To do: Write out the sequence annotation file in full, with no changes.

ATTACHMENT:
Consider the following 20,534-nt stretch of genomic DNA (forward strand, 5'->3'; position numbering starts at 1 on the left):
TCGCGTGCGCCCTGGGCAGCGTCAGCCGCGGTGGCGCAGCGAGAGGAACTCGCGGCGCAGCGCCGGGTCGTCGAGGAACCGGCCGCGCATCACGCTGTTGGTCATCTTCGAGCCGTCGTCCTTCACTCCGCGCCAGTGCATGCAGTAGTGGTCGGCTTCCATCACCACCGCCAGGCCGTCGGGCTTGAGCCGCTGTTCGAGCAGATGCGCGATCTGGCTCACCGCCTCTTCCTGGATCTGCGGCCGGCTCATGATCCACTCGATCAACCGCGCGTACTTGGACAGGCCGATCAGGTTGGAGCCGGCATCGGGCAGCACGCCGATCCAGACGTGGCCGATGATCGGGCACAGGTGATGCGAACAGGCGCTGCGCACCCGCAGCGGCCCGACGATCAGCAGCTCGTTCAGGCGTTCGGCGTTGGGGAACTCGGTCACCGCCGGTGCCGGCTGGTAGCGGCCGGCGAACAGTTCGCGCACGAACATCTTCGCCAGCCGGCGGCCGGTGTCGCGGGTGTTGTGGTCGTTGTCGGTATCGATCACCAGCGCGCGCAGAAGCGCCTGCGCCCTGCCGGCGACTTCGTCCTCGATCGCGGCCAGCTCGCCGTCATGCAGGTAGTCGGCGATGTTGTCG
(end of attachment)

Consider the following 20,534-nt stretch of genomic DNA (forward strand, 5'->3'; position numbering starts at 1 on the left):
TCGCGTGCGCCCTGGGCAGCGTCAGCCGCGGTGGCGCAGCGAGAGGAACTCGCGGCGCAGCGCCGGGTCGTCGAGGAACCGGCCGCGCATCACGCTGTTGGTCATCTTCGAGCCGTCGTCCTTCACTCCGCGCCAGTGCATGCAGTAGTGGTCGGCTTCCATCACCACCGCCAGGCCGTCGGGCTTGAGCCGCTGTTCGAGCAGATGCGCGATCTGGCTCACCGCCTCTTCCTGGATCTGCGGCCGGCTCATGATCCACTCGATCAACCGCGCGTACTTGGACAGGCCGATCAGGTTGGAGCCGGCATCGGGCAGCACGCCGATCCAGACGTGGCCGATGATCGGGCACAGGTGATGCGAACAGGCGCTGCGCACCCGCAGCGGCCCGACGATCAGCAGCTCGTTCAGGCGTTCGGCGTTGGGGAACTCGGTCACCGCCGGTGCCGGCTGGTAGCGGCCGGCGAACAGTTCGCGCACGAACATCTTCGCCAGCCGGCGGCCGGTGTCGCGGGTGTTGTGGTCGTTGTCGGTATCGATCACCAGCGCGCGCAGAAGCGCCTGCGCCCTGCCGGCGACTTCGTCCTCGATCGCGGCCAGCTCGCCGTCATGCAGGTAGTCGGCGATGTTGTCG